What Happened to the Third San Bernardino Shooter?


The initial reports that came out after the San Bernardino shootings is that there were three assailants. Then all of a sudden there were two dead people and no more talk about a third shooter.

For the longest time President Obama and the liberal media downplayed the narrative that this was an Islamic hit — bringing more Islamic terror to America. We heard stories of workplace violence, postpartum depression, and even anti-Islamic harassment from one of the people murdered — a Messianic Jew who argued with Farook over how peaceful Islam was.

Everything was blamed except Islam. Is there a cover-up going on? Is there a wider Islamic connection that the media, CAIR, and Obama want to suppress? I don’t know, but there are a lot of people who are suspicious of this administration. What aren’t we being told?

“This was not, you know, an oddball terrorist couple. This was a cell,” Rush  Limbaugh said. are we being kept in the dark so Obama can go through with his immigration reforms before opposition reaches a tipping point?

So back to the original question. What happened to the third shooter? The following is from Arnold Ahlert at The American Spectator.

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This is one American who does not have high expectations for our mainstream media. Yet, is it too much to expect a moderate level of curiosity about a critical part of a major story… even if it is not in line with the progressive agenda? Apparently so, as two nagging questions about the terrorist attack in San Bernardino remain unanswered.

Worse, they remain unasked!

First, what ever happened to the third shooter? Using several search parameters, one can find a substantial number of media reports on the day of the shooting indicating that police were searching for three suspects. In addition Sally Abdelmageed, an employee at Inland Medical Center where the attack occurred, insisted as much during an interview with CBS News.

“I heard shots fired and it was from — you know — an automatic weapon,” Abdelmageed stated, adding that it was all “very unusual. Why would we hear shots? As we looked out the window a second set of shots goes off […] and we saw a man fall to the floor. Then we just looked and we saw three men dressed in all black, military attire, with vests on. They were holding assault rifles. As soon as they opened up the doors to building three […] one of them […] started to shoot into the room.”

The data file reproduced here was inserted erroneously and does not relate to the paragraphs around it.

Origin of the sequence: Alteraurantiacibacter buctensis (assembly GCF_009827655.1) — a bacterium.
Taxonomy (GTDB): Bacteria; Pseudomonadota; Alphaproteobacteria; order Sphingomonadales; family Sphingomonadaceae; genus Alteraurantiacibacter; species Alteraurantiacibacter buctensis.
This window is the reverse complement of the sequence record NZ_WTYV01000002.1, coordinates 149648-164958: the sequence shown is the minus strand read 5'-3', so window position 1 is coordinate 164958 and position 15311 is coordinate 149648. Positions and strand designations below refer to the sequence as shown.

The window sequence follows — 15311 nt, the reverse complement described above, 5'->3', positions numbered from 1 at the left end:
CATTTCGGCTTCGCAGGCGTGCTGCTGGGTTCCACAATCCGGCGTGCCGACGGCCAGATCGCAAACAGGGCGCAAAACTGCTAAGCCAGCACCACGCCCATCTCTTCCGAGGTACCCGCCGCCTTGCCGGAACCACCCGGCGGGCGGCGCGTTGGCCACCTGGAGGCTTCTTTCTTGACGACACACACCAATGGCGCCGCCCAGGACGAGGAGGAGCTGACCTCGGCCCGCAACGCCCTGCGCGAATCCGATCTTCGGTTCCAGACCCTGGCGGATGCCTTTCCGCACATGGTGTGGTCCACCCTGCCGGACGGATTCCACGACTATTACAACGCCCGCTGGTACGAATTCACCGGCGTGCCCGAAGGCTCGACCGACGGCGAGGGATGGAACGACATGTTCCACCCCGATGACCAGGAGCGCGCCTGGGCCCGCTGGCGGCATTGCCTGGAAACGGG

In describing the assailants Abdelmageed admitted she “couldn’t see a face, he had a black hat on […] black cargo pants, the kind with the big puffy pockets on the side […] long sleeve shirt […] gloves […] huge assault rifle […] six magazines […] I just saw three dressed exactly the same.”

The reporter then asked Abdelmageed again, “You are certain you saw three men?”

“Yes,” she insisted. “It looked like their skin color was white. They look like they were athletic build and they appeared to be tall.”

A second witness, Juan Fernandez, corroborated Abdelmageed’s account, telling reporters he also saw “three white men in military fatigues” who “took off” in a “black Impala or SUV.” Moreover, after the police killed Tashfeen Malik and Syed Rizwan Farook in a shootout, the media were still reporting the “house-to-house” search for a third suspect being conducted by police.

Since then? Nothing. Certainly eyewitness accounts are notoriously unreliable, but isn’t that precisely the reason one might expect the media to clarify the discrepancies between their original reporting and the current status quo?

As bad as that lack of closure is, the second question is far more troublesome: why did the FBI abandon their investigation of the townhouse rented by the terrorists and allow media access to it only two days after the shooting — and leave shredded documents behind?

Former NYPD Det. Harry Houck illuminates the insanity. “This apartment clearly is full of evidence,” he explained. “I don’t see any fingerprint dust on the walls where they went in there and checked for fingerprints for other people that might have been connected to these two. You’ve got documents laying all over the place — you’ve got shredded documents that need to be taken out of there and put together to see what was shredded,” Houck added. “You have passports, driver’s licenses — now you have thousands of fingerprints all over inside this crime scene.”

The explanation offered by David Bowdich, assistant director of the FBI’s Los Angeles office, strains credulity. “Once the residents have the apartment and we’re not in it anymore, we don’t control it,” he said. “Once we turn that location back over to the occupants of that residence or once we board it up, anyone who goes in at that point, that’s got nothing to do with us.”

Read the rest of the article at The American Spectator.

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